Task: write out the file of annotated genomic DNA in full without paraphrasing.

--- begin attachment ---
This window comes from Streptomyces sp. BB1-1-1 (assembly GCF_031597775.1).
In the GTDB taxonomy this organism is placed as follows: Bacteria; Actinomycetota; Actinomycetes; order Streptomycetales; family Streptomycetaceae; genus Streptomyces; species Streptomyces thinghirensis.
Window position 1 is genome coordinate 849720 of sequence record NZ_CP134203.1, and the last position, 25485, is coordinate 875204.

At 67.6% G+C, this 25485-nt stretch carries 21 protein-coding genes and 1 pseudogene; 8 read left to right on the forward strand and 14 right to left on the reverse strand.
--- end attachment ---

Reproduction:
This window comes from Streptomyces sp. BB1-1-1 (assembly GCF_031597775.1).
In the GTDB taxonomy this organism is placed as follows: Bacteria; Actinomycetota; Actinomycetes; order Streptomycetales; family Streptomycetaceae; genus Streptomyces; species Streptomyces thinghirensis.
Window position 1 is genome coordinate 849720 of sequence record NZ_CP134203.1, and the last position, 25485, is coordinate 875204.

At 67.6% G+C, this 25485-nt stretch carries 21 protein-coding genes and 1 pseudogene; 8 read left to right on the forward strand and 14 right to left on the reverse strand.